Takayasu's Arteritis

Takayasu’s arteritis is a rare type of vasculitis, or blood vessel inflammation. It affects the biggest arteries in your body. Although there is no cure for it, you can treat it with medication and/or surgery. Some people with this condition can live a normal life, while others need to make adjustments.


What is Takayasu’s arteritis?

Takayasu's arteritis (also called Takayasu disease, pulseless disease or TAK) is an uncommon form of vasculitis or inflammation in your blood vessels. It affects your biggest arteries, like your aorta (the main blood vessel that leaves your heart) and arteries that branch off of your aorta and bring oxygenated blood from your heart to your body tissues.

Affected arteries include the ones that supply blood to your arms, and travel through your neck to provide blood to your brain.

With Takayasu’s arteritis, inflammation damages your arteries, making parts of them weak and stretched out. This can lead to an aneurysm. Your arteries can also become inflamed and narrowed, resulting in restricted blood flow. Also, blood vessels can become completely blocked (called an occlusion). Less commonly, arteries that provide blood flow to your heart, intestines, kidneys and legs may be involved.


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Who does Takayasu’s arteritis affect?

TAK often affects children and people who are between the ages of 20 to 40 and assigned female at birth. At diagnosis, people with Takayasu’s arteritis are often between 15 and 35 years old. About 80% to 90% of people with this condition were assigned female at birth.

Healthcare providers see Takayasu’s arteritis more often in Japan and in people of Mexican, Indian and East Asian descent.

Every year in the United States, providers diagnose 2 to 3 new cases of TAK per 1 million Americans.

How does Takayasu’s arteritis affect my body?

Narrowed vessels cause decreased blood flow to the areas they supply with blood.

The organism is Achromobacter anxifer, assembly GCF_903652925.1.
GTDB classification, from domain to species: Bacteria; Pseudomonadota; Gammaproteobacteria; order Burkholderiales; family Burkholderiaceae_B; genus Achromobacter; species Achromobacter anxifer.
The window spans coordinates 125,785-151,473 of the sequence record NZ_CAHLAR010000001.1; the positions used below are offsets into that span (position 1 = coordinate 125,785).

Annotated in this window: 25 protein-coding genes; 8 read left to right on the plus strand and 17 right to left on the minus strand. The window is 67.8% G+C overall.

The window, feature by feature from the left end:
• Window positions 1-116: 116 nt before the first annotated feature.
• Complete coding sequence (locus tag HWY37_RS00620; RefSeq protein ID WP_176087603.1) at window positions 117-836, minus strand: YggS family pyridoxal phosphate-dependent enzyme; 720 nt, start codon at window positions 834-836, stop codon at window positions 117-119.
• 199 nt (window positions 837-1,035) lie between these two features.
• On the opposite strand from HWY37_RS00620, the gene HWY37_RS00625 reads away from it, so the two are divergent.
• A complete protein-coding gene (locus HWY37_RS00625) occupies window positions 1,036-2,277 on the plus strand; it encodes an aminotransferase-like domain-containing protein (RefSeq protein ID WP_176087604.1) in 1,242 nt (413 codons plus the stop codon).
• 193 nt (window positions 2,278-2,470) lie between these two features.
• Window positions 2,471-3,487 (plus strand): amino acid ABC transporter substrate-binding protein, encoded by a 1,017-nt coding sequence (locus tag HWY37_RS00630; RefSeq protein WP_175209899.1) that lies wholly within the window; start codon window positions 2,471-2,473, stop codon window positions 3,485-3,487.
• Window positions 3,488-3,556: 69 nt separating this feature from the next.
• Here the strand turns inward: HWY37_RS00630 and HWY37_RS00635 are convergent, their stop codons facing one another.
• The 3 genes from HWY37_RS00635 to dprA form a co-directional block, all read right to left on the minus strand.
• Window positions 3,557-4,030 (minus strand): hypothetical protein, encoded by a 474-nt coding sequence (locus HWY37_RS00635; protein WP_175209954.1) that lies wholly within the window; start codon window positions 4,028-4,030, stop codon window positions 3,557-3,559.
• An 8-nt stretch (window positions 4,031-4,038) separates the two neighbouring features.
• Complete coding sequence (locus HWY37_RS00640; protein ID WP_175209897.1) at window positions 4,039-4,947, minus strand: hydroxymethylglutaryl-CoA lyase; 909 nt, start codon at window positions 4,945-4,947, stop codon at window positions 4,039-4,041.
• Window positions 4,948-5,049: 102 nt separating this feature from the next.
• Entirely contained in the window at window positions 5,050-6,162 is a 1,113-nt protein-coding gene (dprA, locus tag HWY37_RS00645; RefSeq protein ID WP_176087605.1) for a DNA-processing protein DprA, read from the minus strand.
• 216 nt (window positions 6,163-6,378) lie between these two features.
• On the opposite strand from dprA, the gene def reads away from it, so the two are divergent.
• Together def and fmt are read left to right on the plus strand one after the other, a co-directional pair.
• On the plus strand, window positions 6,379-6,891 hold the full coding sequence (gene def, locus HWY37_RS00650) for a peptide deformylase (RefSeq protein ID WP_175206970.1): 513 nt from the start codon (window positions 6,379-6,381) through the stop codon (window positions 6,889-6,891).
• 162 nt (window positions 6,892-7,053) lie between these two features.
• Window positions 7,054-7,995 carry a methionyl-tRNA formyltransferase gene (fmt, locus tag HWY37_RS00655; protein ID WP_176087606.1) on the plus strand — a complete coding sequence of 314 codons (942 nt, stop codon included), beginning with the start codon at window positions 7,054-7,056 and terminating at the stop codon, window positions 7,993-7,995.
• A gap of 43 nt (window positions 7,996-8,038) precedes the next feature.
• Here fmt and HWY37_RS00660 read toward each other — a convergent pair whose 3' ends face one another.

The changes that happen in TAK are often gradual, allowing alternate routes of blood flow to develop. These alternate routes are often smaller "side roads" that may or may not be able to carry as much blood as the original arteries did.

In general, blood flow beyond an area of narrowing is almost always enough to allow tissues to survive. In rare cases, if there aren’t enough alternate blood vessels, tissue that doesn’t get blood and oxygen will die.


Symptoms and Causes

What are the symptoms?

Some people with TAK may not have any symptoms, but about half of all people who have TAK will have a sense of generalized illness.

Early-stage or first-stage symptoms of Takayasu’s arteritis include:

  • Fever.
  • Fatigue.
  • Pain in your muscles or joints.
  • Not much desire to eat.

Later-stage or second-stage symptoms of Takayasu’s arteritis include:

Narrowing of blood vessels and reduced blood supply can cause:

  • Fatigue, pain, or aching in your arms and legs.
  • Belly pain from decreased blood flow to your intestines.
  • High blood pressure from decreased blood flow to your kidneys.
  • Stroke (rarely).
  • Heart attack (rarely.)

What causes Takayasu’s arteritis?

The exact cause of TAK is unknown. Takayasu’s arteritis may be an autoimmune condition, which means your immune system is harming healthy tissue that it should leave alone.

Researchers think some cases of Takayasu’s arteritis may come from a gene you get from both of your parents. They may not have symptoms because they’re just carrying one copy of the gene. When you inherit that specific gene from both parents, you can get the condition and its symptoms.


Diagnosis and Tests

How is Takayasu’s arteritis diagnosed?